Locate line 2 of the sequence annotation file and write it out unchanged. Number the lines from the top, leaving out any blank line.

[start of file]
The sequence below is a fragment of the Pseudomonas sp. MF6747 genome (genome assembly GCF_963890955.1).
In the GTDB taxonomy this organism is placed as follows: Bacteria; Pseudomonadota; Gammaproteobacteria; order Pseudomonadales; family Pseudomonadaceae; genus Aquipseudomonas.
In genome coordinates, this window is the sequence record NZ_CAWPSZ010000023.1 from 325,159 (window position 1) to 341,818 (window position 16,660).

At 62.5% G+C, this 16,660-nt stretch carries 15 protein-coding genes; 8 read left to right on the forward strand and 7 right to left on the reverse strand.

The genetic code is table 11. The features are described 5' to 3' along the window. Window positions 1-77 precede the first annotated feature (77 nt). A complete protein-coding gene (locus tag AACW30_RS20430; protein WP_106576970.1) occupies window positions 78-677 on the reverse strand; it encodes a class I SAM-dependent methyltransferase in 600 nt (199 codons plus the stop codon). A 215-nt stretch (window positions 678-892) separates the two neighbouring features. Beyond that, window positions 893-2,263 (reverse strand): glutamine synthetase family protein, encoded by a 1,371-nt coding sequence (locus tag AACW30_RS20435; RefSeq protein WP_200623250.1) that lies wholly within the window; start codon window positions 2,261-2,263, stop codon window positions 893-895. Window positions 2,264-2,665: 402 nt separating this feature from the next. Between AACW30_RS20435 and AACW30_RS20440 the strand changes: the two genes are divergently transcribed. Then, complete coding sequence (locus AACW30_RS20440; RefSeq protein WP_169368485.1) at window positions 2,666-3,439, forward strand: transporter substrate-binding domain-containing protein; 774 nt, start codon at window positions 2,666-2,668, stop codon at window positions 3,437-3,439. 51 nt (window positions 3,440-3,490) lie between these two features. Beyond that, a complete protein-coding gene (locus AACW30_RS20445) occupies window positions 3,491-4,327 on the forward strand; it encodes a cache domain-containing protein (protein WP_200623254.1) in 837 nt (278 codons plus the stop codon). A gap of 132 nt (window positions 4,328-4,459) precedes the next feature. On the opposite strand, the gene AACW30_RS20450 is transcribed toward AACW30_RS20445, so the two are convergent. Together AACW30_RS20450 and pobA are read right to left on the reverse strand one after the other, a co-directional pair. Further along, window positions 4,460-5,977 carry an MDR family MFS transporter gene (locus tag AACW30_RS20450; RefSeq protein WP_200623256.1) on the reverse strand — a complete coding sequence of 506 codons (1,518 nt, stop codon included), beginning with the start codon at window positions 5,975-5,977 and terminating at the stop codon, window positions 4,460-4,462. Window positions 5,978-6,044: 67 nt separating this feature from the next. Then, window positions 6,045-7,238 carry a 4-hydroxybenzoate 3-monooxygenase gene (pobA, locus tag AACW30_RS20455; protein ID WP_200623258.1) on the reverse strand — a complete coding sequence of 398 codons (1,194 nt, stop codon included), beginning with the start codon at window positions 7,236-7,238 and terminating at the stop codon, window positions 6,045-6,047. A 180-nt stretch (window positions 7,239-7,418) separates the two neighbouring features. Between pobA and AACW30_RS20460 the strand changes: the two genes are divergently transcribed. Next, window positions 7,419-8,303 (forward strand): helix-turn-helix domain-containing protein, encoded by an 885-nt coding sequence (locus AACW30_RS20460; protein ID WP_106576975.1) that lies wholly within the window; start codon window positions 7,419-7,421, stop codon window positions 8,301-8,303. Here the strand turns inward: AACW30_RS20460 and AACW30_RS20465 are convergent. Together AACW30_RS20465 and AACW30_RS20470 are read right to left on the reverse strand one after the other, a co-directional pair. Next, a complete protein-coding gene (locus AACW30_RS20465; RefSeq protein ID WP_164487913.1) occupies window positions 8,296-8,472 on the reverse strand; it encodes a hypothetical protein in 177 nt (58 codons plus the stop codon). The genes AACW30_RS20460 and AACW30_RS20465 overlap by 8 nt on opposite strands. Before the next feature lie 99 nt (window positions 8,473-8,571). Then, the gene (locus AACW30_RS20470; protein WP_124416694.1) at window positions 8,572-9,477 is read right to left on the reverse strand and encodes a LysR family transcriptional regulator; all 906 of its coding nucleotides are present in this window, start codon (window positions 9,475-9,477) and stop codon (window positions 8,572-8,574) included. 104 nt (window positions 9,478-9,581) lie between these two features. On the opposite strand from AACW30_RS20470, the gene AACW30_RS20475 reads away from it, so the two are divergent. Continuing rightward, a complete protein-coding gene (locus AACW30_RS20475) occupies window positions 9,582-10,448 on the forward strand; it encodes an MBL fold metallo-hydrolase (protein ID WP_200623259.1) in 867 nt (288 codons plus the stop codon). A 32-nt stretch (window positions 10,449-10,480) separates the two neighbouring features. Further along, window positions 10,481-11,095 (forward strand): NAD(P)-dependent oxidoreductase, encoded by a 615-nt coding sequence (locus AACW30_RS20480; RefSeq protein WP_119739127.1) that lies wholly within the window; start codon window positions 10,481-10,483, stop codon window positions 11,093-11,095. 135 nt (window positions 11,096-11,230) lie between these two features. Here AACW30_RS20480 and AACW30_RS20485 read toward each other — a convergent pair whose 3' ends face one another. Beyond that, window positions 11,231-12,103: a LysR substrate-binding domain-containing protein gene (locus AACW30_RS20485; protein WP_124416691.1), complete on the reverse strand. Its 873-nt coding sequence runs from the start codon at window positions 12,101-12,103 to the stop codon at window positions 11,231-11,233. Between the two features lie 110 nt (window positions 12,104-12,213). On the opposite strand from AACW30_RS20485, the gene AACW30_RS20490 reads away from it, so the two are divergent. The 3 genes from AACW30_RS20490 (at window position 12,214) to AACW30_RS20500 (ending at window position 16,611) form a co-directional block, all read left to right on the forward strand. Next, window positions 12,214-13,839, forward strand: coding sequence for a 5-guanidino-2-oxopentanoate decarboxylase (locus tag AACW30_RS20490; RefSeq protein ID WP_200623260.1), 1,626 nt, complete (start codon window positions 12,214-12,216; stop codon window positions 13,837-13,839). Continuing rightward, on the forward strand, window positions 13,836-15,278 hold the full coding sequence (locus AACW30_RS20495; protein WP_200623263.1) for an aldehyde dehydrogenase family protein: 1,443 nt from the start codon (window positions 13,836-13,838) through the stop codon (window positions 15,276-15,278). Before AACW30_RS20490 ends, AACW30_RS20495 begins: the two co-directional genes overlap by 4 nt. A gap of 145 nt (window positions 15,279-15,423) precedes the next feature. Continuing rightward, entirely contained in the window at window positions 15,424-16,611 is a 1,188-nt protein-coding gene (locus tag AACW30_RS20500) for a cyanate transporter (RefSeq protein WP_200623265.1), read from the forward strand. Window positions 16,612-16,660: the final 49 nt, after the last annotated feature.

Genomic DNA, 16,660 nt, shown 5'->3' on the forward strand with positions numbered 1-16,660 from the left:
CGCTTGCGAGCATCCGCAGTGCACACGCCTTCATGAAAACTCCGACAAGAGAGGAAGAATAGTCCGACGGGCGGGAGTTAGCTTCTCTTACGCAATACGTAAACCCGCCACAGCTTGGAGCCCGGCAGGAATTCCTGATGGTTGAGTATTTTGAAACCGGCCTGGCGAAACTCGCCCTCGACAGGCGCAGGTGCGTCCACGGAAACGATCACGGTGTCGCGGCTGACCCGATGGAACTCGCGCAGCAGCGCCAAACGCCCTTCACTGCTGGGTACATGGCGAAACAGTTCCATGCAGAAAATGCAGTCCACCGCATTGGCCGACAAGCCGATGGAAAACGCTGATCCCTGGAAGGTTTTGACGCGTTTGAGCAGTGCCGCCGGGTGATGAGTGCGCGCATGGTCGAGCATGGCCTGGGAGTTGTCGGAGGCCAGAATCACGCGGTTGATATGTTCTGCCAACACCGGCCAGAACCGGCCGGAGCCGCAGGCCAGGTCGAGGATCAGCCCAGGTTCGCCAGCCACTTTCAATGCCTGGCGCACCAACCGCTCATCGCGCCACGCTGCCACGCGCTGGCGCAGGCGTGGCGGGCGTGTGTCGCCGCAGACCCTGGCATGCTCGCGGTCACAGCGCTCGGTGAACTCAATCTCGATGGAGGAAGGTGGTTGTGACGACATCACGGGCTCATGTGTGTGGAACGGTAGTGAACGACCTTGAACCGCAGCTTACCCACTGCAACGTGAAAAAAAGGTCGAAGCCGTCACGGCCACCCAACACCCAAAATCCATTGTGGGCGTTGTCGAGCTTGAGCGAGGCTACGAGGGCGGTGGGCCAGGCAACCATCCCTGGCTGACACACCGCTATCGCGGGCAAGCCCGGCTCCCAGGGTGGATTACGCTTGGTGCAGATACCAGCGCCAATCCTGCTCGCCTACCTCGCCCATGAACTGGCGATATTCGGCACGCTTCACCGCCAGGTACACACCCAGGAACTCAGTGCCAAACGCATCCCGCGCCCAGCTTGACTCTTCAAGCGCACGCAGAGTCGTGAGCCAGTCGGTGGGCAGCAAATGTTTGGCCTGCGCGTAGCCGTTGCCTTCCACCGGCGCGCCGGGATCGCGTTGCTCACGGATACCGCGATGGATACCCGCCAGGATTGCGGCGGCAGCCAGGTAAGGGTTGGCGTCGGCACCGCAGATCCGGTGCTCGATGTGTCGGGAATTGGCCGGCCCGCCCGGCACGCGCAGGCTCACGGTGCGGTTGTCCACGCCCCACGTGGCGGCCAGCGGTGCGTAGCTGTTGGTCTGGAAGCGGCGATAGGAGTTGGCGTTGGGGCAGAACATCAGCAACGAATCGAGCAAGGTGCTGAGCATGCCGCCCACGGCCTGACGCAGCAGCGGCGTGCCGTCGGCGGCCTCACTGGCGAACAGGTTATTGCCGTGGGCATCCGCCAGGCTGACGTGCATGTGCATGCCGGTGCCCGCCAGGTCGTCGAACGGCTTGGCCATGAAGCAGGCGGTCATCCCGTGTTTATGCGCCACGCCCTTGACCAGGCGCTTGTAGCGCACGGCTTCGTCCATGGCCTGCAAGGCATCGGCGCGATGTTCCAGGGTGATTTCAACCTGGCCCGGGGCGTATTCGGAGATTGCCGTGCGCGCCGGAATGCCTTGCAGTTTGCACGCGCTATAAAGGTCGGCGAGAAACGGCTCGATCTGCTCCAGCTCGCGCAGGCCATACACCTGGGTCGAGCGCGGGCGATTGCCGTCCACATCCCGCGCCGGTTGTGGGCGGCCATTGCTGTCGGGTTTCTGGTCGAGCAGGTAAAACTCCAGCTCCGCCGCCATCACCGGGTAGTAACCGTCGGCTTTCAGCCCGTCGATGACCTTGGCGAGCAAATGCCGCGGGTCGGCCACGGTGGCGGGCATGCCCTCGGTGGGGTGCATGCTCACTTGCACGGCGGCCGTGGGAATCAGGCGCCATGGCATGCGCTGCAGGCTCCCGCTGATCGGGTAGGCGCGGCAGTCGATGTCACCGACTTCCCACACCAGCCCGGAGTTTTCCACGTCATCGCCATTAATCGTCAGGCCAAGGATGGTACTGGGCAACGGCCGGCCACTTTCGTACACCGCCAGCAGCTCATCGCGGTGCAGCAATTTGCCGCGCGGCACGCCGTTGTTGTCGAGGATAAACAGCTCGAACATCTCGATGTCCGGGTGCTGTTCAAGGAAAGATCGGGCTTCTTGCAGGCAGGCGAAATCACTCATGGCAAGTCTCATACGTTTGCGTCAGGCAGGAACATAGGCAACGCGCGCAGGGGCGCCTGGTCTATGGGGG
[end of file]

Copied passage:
In the GTDB taxonomy this organism is placed as follows: Bacteria; Pseudomonadota; Gammaproteobacteria; order Pseudomonadales; family Pseudomonadaceae; genus Aquipseudomonas.